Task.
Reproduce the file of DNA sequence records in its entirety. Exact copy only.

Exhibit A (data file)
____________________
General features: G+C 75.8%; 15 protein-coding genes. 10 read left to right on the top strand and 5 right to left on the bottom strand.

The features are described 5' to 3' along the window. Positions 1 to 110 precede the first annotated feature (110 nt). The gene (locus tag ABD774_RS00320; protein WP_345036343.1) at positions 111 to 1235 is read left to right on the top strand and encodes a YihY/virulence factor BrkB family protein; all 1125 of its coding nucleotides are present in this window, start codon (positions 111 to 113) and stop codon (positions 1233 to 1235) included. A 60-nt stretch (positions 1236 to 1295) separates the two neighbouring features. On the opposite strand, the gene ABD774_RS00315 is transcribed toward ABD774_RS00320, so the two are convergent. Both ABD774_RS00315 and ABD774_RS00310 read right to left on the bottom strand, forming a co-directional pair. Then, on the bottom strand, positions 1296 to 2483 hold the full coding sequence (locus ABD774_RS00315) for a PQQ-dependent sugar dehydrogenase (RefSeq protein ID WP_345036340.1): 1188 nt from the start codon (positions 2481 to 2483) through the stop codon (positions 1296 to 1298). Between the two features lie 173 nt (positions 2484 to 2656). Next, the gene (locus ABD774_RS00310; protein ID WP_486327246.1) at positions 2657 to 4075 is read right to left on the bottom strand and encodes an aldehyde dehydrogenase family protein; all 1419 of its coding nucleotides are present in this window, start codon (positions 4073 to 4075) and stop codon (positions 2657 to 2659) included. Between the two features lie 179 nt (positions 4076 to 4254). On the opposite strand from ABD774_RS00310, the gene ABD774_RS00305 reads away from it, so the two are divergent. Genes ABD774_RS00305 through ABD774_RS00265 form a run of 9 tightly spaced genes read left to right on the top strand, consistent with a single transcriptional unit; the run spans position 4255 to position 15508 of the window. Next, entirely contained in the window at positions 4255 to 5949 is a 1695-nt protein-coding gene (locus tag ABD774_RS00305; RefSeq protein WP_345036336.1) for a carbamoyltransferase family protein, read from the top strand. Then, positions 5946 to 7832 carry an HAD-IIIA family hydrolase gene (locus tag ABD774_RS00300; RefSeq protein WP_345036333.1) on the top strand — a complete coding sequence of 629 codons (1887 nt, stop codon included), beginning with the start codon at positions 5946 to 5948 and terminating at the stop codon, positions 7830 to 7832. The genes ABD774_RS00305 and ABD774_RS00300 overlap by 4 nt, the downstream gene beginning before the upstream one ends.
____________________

General features: G+C 75.8%; 15 protein-coding genes. 10 read left to right on the top strand and 5 right to left on the bottom strand.

The features are described 5' to 3' along the window. Positions 1 to 110 precede the first annotated feature (110 nt). The gene (locus tag ABD774_RS00320; protein WP_345036343.1) at positions 111 to 1235 is read left to right on the top strand and encodes a YihY/virulence factor BrkB family protein; all 1125 of its coding nucleotides are present in this window, start codon (positions 111 to 113) and stop codon (positions 1233 to 1235) included. A 60-nt stretch (positions 1236 to 1295) separates the two neighbouring features. On the opposite strand, the gene ABD774_RS00315 is transcribed toward ABD774_RS00320, so the two are convergent. Both ABD774_RS00315 and ABD774_RS00310 read right to left on the bottom strand, forming a co-directional pair. Then, on the bottom strand, positions 1296 to 2483 hold the full coding sequence (locus ABD774_RS00315) for a PQQ-dependent sugar dehydrogenase (RefSeq protein ID WP_345036340.1): 1188 nt from the start codon (positions 2481 to 2483) through the stop codon (positions 1296 to 1298). Between the two features lie 173 nt (positions 2484 to 2656). Next, the gene (locus ABD774_RS00310; protein ID WP_486327246.1) at positions 2657 to 4075 is read right to left on the bottom strand and encodes an aldehyde dehydrogenase family protein; all 1419 of its coding nucleotides are present in this window, start codon (positions 4073 to 4075) and stop codon (positions 2657 to 2659) included. Between the two features lie 179 nt (positions 4076 to 4254). On the opposite strand from ABD774_RS00310, the gene ABD774_RS00305 reads away from it, so the two are divergent. Genes ABD774_RS00305 through ABD774_RS00265 form a run of 9 tightly spaced genes read left to right on the top strand, consistent with a single transcriptional unit; the run spans position 4255 to position 15508 of the window. Next, entirely contained in the window at positions 4255 to 5949 is a 1695-nt protein-coding gene (locus tag ABD774_RS00305; RefSeq protein WP_345036336.1) for a carbamoyltransferase family protein, read from the top strand. Then, positions 5946 to 7832 carry an HAD-IIIA family hydrolase gene (locus tag ABD774_RS00300; RefSeq protein WP_345036333.1) on the top strand — a complete coding sequence of 629 codons (1887 nt, stop codon included), beginning with the start codon at positions 5946 to 5948 and terminating at the stop codon, positions 7830 to 7832. The genes ABD774_RS00305 and ABD774_RS00300 overlap by 4 nt, the downstream gene beginning before the upstream one ends.